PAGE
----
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Stay safe over the holidays – this is the message behind a multiparty Easter road safety campaign. Roadblocks will be set up and police patrols will be increased.
A BEWILDERED motorist stared at a mob of traffic officers and journalists who had gathered around his vehicle after he was stopped at a roadblock at the Buccleuch Interchange in northeastern Johannesburg.


MEC for community safety MazibukoMEC for community safety Faith Mazibuko chats to a motorist“Don’t worry, we are not from [the television programme] Cheaters,” the Gauteng MEC for community safety, Faith Mazibuko, reassured the driver as she gave him tips on road safety.

Not long after, a taxi full of schoolchildren heading to Pretoria was pulled over. Mazibuko ordered the children to get out to be searched by the police.

This was all part of the Road Safety Easter Campaign, which kicked off at the interchange on Thursday, 14 April. Several cars were stopped and searched in a joint operation by the Gauteng Traffic Police (GTP), the Johannesburg metropolitan police department (JMPD) and the South African Police Service (SAPS).

Drivers with pending tickets paid their fines at a mobile station that had been set up at the interchange.

Mazibuko, who was accompanied by the member of the Lesedi Local Municipality mayoral committee for safety and security, Ald Koos Jonck; and the member of the Emfuleni Municipality mayoral committee for public safety, Nomvula Thulo, interacted with motorists, encouraging them to drive safely.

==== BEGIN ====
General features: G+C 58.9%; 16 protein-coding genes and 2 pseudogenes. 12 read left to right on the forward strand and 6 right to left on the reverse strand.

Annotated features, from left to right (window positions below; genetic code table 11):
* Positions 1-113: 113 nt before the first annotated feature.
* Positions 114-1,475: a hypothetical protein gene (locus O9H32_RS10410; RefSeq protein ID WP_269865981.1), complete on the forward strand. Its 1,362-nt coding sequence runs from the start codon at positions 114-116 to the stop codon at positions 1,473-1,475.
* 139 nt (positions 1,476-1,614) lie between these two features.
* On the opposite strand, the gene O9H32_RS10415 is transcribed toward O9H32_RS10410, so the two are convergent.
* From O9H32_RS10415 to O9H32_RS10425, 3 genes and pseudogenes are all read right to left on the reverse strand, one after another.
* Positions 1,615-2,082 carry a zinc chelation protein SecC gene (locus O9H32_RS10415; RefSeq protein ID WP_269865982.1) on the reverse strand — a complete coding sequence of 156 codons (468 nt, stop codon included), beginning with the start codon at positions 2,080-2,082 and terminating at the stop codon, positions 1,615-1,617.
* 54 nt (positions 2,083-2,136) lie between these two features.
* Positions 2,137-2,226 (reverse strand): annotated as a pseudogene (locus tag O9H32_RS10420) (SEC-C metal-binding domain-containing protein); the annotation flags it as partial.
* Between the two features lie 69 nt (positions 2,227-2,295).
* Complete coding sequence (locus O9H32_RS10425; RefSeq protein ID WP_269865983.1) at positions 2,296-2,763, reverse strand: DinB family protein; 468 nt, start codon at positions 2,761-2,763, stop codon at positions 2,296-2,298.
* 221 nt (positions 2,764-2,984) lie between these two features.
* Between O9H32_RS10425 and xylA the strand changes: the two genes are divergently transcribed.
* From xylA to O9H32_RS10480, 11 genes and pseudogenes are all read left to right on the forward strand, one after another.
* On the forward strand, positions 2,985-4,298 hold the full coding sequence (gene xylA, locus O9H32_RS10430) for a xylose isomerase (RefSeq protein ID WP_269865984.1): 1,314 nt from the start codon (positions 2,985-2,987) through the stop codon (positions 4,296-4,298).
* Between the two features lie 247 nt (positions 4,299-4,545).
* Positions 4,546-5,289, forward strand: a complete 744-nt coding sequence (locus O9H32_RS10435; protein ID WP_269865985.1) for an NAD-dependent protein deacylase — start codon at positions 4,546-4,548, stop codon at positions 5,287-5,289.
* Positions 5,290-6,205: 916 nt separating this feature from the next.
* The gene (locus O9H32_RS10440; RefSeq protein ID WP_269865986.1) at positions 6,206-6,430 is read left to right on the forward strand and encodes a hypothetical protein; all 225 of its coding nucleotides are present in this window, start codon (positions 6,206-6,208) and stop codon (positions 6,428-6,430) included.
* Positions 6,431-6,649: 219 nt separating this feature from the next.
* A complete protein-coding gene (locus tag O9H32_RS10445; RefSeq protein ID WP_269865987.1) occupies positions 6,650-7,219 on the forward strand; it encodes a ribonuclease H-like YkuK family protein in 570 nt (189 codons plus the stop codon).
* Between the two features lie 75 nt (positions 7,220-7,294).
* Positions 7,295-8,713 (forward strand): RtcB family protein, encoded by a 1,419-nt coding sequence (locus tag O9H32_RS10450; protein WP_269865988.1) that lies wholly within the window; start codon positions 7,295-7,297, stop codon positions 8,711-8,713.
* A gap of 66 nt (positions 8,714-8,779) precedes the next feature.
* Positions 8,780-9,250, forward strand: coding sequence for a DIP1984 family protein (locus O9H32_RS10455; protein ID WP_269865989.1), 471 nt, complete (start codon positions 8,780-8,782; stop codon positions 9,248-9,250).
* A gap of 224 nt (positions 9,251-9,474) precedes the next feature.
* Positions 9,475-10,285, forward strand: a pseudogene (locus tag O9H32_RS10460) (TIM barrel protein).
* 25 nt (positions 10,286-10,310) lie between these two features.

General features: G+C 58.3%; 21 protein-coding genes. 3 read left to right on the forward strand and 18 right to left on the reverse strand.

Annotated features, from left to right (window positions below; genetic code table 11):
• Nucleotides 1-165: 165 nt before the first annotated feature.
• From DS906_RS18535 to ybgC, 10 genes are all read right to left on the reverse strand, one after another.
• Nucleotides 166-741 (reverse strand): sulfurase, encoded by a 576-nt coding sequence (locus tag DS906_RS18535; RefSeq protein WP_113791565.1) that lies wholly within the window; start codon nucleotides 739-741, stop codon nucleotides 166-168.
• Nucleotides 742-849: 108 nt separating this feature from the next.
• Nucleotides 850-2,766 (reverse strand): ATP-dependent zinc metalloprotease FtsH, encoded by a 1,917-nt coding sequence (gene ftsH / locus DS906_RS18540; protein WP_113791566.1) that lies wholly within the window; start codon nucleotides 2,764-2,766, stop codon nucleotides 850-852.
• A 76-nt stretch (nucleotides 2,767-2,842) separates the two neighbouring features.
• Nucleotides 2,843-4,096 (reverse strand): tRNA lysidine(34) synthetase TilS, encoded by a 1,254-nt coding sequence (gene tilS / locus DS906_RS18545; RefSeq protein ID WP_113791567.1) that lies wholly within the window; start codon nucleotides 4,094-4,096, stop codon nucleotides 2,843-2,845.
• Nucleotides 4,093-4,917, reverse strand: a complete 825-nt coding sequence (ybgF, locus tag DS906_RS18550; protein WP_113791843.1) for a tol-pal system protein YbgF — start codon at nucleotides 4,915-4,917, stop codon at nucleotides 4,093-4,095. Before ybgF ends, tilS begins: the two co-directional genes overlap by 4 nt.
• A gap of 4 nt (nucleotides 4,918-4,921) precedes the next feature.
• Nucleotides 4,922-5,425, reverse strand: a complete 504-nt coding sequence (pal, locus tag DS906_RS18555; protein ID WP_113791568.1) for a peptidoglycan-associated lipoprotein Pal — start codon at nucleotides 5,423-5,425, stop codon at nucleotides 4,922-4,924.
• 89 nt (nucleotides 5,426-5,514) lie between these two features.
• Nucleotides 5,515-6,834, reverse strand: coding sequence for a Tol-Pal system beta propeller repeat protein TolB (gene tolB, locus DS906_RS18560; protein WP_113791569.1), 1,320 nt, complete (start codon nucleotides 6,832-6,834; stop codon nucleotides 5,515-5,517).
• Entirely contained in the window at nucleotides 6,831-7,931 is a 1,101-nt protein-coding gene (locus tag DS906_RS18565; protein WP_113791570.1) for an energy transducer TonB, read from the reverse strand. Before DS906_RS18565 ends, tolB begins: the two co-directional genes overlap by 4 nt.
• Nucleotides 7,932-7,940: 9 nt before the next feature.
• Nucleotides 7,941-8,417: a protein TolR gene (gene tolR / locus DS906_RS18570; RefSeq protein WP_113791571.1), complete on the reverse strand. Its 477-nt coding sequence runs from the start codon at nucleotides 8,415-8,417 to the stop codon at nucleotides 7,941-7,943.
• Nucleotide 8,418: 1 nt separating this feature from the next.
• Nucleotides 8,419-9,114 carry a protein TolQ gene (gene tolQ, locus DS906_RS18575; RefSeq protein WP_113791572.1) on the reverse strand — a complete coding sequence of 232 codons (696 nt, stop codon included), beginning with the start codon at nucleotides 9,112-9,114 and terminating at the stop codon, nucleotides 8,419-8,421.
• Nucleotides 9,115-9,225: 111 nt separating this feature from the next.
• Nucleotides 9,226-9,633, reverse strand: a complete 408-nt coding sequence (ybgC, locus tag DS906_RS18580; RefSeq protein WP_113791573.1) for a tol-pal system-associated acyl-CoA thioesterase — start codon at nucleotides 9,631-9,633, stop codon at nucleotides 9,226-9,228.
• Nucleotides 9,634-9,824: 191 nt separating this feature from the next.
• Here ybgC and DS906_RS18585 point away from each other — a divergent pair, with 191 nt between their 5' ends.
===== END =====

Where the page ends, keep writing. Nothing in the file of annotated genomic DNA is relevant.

Cars are checked for road-worthynessCars are checked for road-worthiness“We are determined to build on our last year success, in which the province achieved a 60% reduction in road accidents and fatalities,” said Mazibuko.

Through the GTP, SAPS and JMPD as well as Sedibeng, Metsweding and West Rand District traffic departments, her department was implementing a law enforcement plan to ensure smooth traffic flows and compliance with traffic laws and public safety in general.

The Road Safety Easter Campaign will run until 2 May.

High visibility patrols
Speaking about the province’s activities during the campaign, Mazibuko said patrol vehicles had been deployed throughout Gauteng to enhance visible policing. “Roadblocks and check points will not only focus on vehicle and driver fitness, but also on vehicle searches.”

Various searches would be conducted with the SAPS to look for criminals, drugs and weapons. “These operations will not be confined to highways only. Provincial and municipal routes will also be targeted,” said Mazibuko.


Road safety tips A JMPD official hands out road safety tipsThe GTP, together with the JMPD and SAPS, have established camps at three sites – the Buccleuch Interchange, the N12 crossing and the Diepkloof Interchange. “These sites will also assist motorists with directions, information on road closures, medical services, eye and glucose tests.”

However, roadblocks in the morning would be avoided to avoid traffic congestions.

Jay walking
Mazibuko said law enforcement agencies would deal decisively with people found jay walking on major highways. “Instances of jay walking continue to climb. Our ability to root out the practice is crucial to achieving even bigger reductions in fatalities.”

Pedestrian fatalities continued to account for a significant proportion of statistics in the province, she added.

The director of the GTP, Molefi Mokoko, warned motorists that roadblocks would be extended at night. “Don’t expect any mercy from us. We are going to remove unroadworthy vehicles from the road,” said Mokoko.

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